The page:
Gully Boy film posterCREDITS
Director Zoya Akhtar ज़ोया अख़्तर; Writers Akhtar and Reema Kagti ৰীমা কাগতি; Cinematographer Jay Oza जय ओझा; Starring Ranveer Singh रणवीर सिंह, Alia Bhatt आलिया भट्ट; Length 153 minutes.
Seen at Cineworld Wood Green, London, Wednesday 20 February 2019.

डियर ज़िन्दगी Dear Zindagi (2016)

This isn’t perfect as a film, far from it — our heroine (Kauri, or “Koko” for short, played by the lovely Alia Bhatt) spends much of the time acting like an entitled brat, for which there’s an explanatory backstory near the end which is far too neat and allows for a perfunctory ending that stretches credulity — but I really liked this film. It has its heart in the right place. Maybe it’s better to say what it’s not: it’s not a film in which a wayward heroine is cured by a hunky love interest (though the reliable Shah Rukh Khan does play a key role as a therapist, while the film at one point even suggests Kauri may be lesbian, and there’s a little coda that plays with gender identity); and it’s also not a film that stigmatises mental health issues (even if I don’t believe Khan’s therapy sessions at all). It has visual flair, and I really wished Kaira’s job as a cinematographer were more developed than the opening half hour, but it shows plenty of promise.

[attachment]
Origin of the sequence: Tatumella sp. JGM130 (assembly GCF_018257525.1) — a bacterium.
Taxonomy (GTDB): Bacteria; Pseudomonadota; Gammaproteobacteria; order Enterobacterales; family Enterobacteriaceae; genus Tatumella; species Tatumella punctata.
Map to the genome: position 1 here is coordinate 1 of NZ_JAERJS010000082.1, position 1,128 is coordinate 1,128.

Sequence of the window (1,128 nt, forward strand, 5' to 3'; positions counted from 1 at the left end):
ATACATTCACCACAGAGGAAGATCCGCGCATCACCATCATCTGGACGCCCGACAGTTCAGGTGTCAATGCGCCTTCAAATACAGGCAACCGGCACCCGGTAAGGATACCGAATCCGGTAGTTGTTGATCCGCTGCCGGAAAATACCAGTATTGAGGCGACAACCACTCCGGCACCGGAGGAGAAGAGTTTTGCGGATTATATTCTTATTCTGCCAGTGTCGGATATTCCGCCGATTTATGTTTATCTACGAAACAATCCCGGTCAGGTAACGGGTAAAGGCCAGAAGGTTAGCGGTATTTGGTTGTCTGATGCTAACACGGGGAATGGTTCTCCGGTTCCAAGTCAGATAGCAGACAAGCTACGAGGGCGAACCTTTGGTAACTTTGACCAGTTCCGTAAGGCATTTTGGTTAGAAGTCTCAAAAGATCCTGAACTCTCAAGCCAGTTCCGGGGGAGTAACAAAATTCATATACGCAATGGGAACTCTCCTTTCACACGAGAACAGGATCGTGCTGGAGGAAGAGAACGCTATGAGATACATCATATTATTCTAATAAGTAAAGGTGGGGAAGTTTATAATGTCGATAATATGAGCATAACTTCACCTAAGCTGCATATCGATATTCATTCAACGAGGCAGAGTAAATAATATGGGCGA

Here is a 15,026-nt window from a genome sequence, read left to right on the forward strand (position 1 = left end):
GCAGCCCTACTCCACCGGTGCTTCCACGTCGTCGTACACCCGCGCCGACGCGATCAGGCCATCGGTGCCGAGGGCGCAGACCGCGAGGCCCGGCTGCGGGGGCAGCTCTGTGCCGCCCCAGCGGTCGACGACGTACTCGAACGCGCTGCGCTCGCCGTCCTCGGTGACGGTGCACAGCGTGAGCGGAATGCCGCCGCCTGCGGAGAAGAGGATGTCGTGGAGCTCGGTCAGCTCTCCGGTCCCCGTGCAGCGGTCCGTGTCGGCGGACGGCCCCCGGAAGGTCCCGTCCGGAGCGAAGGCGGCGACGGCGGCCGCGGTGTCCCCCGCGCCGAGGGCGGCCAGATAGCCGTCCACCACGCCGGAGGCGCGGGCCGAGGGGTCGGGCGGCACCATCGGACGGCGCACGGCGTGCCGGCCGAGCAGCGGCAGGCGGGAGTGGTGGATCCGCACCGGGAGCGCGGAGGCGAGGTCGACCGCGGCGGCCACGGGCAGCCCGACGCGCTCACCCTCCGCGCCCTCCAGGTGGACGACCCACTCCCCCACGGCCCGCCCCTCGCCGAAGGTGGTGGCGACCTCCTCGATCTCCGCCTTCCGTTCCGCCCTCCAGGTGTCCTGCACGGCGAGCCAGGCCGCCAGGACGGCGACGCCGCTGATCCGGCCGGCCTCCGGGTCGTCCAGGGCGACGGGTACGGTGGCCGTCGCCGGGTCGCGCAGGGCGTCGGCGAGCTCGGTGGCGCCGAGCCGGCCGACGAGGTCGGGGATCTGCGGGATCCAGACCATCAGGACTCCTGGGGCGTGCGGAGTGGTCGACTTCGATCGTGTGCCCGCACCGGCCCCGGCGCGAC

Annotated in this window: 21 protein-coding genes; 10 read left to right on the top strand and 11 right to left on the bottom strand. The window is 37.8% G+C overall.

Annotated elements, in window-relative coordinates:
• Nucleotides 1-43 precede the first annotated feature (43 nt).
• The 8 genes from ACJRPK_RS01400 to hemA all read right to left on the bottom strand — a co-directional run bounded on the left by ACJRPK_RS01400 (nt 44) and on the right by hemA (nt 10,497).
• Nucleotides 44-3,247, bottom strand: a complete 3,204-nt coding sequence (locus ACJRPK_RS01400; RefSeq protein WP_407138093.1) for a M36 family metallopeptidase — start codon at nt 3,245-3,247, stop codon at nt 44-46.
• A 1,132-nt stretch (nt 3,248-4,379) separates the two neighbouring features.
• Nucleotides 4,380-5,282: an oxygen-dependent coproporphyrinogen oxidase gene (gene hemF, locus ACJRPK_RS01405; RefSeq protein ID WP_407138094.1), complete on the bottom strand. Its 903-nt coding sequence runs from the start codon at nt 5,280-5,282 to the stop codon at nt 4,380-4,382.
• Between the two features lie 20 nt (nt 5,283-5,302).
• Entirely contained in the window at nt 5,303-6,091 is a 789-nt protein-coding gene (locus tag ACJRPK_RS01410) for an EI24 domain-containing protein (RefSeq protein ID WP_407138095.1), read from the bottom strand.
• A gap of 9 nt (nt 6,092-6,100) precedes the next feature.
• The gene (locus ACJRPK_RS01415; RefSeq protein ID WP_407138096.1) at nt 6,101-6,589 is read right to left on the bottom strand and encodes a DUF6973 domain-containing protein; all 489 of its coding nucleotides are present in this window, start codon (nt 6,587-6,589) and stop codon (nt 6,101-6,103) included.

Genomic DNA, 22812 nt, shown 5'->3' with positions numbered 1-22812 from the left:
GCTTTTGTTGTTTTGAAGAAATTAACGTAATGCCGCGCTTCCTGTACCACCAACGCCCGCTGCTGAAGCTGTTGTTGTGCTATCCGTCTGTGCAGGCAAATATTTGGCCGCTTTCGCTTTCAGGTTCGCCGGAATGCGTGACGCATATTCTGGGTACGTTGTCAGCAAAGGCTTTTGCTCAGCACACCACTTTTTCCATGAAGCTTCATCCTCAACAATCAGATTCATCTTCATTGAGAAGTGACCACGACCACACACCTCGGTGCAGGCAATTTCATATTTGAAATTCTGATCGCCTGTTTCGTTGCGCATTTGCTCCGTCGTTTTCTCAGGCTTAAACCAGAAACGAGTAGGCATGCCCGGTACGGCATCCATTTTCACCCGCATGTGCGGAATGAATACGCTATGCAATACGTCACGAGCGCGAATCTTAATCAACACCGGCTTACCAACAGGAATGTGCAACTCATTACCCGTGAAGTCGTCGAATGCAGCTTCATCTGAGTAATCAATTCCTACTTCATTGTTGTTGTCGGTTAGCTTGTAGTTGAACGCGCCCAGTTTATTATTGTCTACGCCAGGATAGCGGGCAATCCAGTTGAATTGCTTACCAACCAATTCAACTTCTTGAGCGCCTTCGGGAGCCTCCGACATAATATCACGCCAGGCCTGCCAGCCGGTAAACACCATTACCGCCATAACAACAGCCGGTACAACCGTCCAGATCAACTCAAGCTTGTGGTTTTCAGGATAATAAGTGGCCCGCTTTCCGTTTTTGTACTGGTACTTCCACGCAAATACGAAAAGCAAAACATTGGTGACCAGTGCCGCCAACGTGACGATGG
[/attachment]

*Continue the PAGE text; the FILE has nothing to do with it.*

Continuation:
Dear Zindagi film posterCREDITS
Director/Writer Gauri Shinde गौरी शिंदे; Cinematographer Laxman Utekar लक्ष्मण उतेकर; Starring Alia Bhatt आलिया भट्ट, Shah Rukh Khan शाहरुख़ ख़ान; Length 150 minutes.
Seen at Cineworld O2 Greenwich, London, Monday 28 November 2016.

शानदार Shaandaar (2015)